Diving Fundamentals: The Dive BriefingSimon Vetterli
As an experienced diver, it’s easy to become blasé about the dive briefing, but paying attention during this 5- to 10-minute presentation is crucial.
Experienced recreational divers all too often become blasé about the dive briefing. However, during those five to 10 minutes, the instructor will share all the crucial aspects of the dive with you to make the experience both safer and more enjoyable. It’s essential, therefore, to be on time for the briefing and to pay attention. Here are some tips to get the most out of each dive briefing.
Be on time
Make a note of when the dive briefing begins and be there on time. This may seem like common courtesy, but there’s more to it than that. Most dive boats plan multiple dives each day, all depending on particular arrival/departure and travel times between sites. The captain and crew have calculated tides, water conditions and the movements of other dive boats to give you, and all the other divers on the boat, the best dive trip possible. If you’re 10 or 15 minutes late for a briefing, it doesn’t just hold up that dive; it may have a domino effect on the rest of the day for everybody onboard. Need to prepare your camera? Adjust your weight belt? Analyze your nitrox? Do it before the briefing.
It’s often worthwhile to take a slate and pencil to a dive briefing in order to scribble down any key pieces of information that will be useful during the dive. Draw an outline of the shape of the site and note the direction you’ll be heading, or jot down any key instructions, i.e. to keep the reef on your right shoulder. Having notes about the site along with you will reduce any stress and make for a more relaxing dive. Don’t forget to write the dive site’s name for your log book later.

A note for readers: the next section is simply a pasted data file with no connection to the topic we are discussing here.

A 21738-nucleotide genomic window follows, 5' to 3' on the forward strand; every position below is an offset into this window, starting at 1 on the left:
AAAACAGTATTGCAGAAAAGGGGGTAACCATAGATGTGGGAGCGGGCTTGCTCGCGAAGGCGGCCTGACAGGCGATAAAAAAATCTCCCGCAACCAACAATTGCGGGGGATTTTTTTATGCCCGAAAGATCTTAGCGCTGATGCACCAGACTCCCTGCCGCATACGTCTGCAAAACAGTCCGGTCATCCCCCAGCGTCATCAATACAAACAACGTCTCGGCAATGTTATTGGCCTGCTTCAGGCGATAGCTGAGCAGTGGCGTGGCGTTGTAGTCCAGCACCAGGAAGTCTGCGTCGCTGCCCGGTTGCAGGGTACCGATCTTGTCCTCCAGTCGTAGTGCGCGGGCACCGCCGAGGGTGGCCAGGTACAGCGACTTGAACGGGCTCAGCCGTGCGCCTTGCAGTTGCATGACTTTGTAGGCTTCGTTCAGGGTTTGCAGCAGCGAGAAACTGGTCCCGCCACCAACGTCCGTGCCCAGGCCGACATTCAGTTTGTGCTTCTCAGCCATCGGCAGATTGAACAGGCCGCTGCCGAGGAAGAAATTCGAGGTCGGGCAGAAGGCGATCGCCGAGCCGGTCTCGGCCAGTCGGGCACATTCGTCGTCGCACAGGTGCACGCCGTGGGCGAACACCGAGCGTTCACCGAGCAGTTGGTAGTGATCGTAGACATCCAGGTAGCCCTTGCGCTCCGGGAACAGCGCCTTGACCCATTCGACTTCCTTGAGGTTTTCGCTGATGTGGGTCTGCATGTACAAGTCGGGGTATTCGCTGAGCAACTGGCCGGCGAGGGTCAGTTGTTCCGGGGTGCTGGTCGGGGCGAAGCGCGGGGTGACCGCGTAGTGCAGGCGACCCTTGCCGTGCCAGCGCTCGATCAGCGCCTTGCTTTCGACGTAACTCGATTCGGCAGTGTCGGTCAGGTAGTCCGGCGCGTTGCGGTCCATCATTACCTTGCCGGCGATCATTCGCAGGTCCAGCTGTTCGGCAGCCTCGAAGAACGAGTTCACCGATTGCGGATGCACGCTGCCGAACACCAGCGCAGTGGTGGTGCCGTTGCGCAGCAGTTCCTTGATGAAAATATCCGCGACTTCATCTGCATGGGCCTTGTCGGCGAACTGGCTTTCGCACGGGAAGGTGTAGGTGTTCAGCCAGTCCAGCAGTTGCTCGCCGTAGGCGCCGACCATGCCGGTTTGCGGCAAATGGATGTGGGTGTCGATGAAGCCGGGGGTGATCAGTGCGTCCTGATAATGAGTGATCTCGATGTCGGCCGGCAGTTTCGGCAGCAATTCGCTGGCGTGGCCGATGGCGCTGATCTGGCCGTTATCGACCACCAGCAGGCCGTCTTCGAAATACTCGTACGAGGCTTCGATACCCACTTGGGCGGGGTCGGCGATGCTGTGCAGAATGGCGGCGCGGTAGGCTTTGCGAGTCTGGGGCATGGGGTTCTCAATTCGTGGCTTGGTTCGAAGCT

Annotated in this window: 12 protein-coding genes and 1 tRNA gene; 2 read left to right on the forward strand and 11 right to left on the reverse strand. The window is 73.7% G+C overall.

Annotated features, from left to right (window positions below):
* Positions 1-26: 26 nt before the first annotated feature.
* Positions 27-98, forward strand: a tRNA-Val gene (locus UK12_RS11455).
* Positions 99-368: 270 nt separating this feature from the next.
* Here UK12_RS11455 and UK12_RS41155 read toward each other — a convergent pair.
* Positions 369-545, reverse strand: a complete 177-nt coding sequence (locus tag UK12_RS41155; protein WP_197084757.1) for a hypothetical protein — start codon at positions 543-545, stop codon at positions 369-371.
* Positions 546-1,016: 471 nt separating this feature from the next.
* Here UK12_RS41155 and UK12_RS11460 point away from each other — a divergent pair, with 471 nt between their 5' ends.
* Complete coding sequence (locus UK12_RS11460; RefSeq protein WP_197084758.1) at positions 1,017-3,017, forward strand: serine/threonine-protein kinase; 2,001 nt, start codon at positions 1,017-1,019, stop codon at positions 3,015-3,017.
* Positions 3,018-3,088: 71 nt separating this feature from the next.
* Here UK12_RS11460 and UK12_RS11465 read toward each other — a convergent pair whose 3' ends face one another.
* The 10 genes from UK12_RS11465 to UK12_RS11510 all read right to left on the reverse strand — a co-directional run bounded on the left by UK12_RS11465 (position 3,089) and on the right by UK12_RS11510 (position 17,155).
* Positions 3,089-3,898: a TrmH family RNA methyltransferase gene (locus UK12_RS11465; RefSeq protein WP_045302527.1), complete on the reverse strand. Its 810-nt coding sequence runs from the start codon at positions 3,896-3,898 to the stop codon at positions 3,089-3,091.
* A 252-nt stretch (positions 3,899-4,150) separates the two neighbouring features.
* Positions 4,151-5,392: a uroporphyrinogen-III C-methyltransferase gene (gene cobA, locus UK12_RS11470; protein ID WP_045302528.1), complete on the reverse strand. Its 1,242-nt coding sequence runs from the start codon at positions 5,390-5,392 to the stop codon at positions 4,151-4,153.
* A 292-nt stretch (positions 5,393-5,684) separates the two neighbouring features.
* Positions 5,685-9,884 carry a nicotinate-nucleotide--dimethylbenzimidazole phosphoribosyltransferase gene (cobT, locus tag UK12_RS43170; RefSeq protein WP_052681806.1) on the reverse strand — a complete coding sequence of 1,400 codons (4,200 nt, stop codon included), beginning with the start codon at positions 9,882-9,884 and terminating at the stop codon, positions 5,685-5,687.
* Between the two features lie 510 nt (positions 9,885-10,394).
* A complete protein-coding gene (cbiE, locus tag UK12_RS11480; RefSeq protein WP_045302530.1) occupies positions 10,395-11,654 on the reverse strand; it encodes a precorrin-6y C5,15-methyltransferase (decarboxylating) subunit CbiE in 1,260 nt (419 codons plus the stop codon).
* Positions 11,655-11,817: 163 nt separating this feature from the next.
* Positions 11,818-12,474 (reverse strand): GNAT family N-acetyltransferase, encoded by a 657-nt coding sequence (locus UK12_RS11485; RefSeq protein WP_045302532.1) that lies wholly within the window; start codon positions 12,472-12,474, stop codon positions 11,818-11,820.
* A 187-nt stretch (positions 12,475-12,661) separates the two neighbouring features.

Pay attention to the entry requirements
When and how you enter the water can vary dramatically from site to site, and this will be covered in the dive briefing. At some sites, you may simply giant stride from the main vessel into the water. A stronger current at other sites may mean you must descend as quickly as possible. At some sites you may be required to do a negative entry and immediately leave the surface. Using the correct entry, as advised in the briefing, could make the difference between having a great dive or drifting right past the site and, embarrassingly, being picked up by the Zodiac.
Make note of the dive plan
Much like entering the water, the basic layout and style of the dive may vary. Is it a boat dive where you’ll need to turn at an agreed upon point — either gas or time limit — and head back to the main boat? Or is it a drift dive, wherein you’ll launch an SMB and a dinghy will pick you up at the end of the dive? Are you with a guide who will send you up for your safety stop in buddy pairs as you run low on gas, or are you returning as a whole group? Is there a 60-minute time limit? A depth limit? Make note of all these things, as they’ll be explained during the dive briefing.
Be aware of hazards
Some dive sites feature specific hazards; perhaps there are strong currents or you should watch for a particular type of flora or fauna. Perhaps there are swim-throughs or small caverns where you’ll be required to pass through one at a time. This pertinent information will be shared at the briefing.